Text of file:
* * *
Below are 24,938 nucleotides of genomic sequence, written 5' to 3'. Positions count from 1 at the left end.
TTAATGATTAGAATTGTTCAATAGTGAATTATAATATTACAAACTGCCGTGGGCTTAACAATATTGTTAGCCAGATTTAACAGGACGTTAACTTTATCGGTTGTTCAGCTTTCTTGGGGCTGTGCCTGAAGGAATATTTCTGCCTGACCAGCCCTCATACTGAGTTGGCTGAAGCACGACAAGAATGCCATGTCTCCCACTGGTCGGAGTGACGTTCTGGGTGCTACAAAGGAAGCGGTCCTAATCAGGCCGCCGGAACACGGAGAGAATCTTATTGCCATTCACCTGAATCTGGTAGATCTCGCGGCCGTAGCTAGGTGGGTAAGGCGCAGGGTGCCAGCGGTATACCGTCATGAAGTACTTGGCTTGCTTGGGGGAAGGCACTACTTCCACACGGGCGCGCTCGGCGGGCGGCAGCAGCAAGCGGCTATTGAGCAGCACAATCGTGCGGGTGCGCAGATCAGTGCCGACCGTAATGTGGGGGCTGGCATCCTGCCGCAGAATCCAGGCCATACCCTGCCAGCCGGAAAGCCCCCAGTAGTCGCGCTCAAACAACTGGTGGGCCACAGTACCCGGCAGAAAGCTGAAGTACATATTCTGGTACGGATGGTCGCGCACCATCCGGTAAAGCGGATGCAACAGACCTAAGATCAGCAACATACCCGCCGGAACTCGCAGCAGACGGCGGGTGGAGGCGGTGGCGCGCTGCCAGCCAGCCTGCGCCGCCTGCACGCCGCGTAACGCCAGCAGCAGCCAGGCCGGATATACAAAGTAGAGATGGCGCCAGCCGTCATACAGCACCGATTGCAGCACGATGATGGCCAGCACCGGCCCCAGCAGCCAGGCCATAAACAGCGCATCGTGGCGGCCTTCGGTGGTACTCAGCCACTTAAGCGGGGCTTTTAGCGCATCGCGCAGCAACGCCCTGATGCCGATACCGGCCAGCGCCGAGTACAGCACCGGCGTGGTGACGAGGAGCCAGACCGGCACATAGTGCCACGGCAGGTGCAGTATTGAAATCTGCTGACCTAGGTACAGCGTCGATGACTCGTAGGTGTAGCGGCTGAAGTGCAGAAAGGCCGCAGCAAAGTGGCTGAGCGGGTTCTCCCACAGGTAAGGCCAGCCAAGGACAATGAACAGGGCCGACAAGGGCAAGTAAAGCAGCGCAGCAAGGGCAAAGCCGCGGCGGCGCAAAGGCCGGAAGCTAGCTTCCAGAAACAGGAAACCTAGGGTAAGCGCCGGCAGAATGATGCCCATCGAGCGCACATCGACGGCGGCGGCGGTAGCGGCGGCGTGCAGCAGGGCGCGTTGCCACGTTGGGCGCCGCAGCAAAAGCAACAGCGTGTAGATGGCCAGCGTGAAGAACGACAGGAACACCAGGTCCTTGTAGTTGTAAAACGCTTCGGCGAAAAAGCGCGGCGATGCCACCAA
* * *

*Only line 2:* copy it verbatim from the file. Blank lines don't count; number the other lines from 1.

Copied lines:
TTAATGATTAGAATTGTTCAATAGTGAATTATAATATTACAAACTGCCGTGGGCTTAACAATATTGTTAGCCAGATTTAACAGGACGTTAACTTTATCGGTTGTTCAGCTTTCTTGGGGCTGTGCCTGAAGGAATATTTCTGCCTGACCAGCCCTCATACTGAGTTGGCTGAAGCACGACAAGAATGCCATGTCTCCCACTGGTCGGAGTGACGTTCTGGGTGCTACAAAGGAAGCGGTCCTAATCAGGCCGCCGGAACACGGAGAGAATCTTATTGCCATTCACCTGAATCTGGTAGATCTCGCGGCCGTAGCTAGGTGGGTAAGGCGCAGGGTGCCAGCGGTATACCGTCATGAAGTACTTGGCTTGCTTGGGGGAAGGCACTACTTCCACACGGGCGCGCTCGGCGGGCGGCAGCAGCAAGCGGCTATTGAGCAGCACAATCGTGCGGGTGCGCAGATCAGTGCCGACCGTAATGTGGGGGCTGGCATCCTGCCGCAGAATCCAGGCCATACCCTGCCAGCCGGAAAGCCCCCAGTAGTCGCGCTCAAACAACTGGTGGGCCACAGTACCCGGCAGAAAGCTGAAGTACATATTCTGGTACGGATGGTCGCGCACCATCCGGTAAAGCGGATGCAACAGACCTAAGATCAGCAACATACCCGCCGGAACTCGCAGCAGACGGCGGGTGGAGGCGGTGGCGCGCTGCCAGCCAGCCTGCGCCGCCTGCACGCCGCGTAACGCCAGCAGCAGCCAGGCCGGATATACAAAGTAGAGATGGCGCCAGCCGTCATACAGCACCGATTGCAGCACGATGATGGCCAGCACCGGCCCCAGCAGCCAGGCCATAAACAGCGCATCGTGGCGGCCTTCGGTGGTACTCAGCCACTTAAGCGGGGCTTTTAGCGCATCGCGCAGCAACGCCCTGATGCCGATACCGGCCAGCGCCGAGTACAGCACCGGCGTGGTGACGAGGAGCCAGACCGGCACATAGTGCCACGGCAGGTGCAGTATTGAAATCTGCTGACCTAGGTACAGCGTCGATGACTCGTAGGTGTAGCGGCTGAAGTGCAGAAAGGCCGCAGCAAAGTGGCTGAGCGGGTTCTCCCACAGGTAAGGCCAGCCAAGGACAATGAACAGGGCCGACAAGGGCAAGTAAAGCAGCGCAGCAAGGGCAAAGCCGCGGCGGCGCAAAGGCCGGAAGCTAGCTTCCAGAAACAGGAAACCTAGGGTAAGCGCCGGCAGAATGATGCCCATCGAGCGCACATCGACGGCGGCGGCGGTAGCGGCGGCGTGCAGCAGGGCGCGTTGCCACGTTGGGCGCCGCAGCAAAAGCAACAGCGTGTAGATGGCCAGCGTGAAGAACGACAGGAACACCAGGTCCTTGTAGTTGTAAAACGCTTCGGCGAAAAAGCGCGGCGATGCCACCAA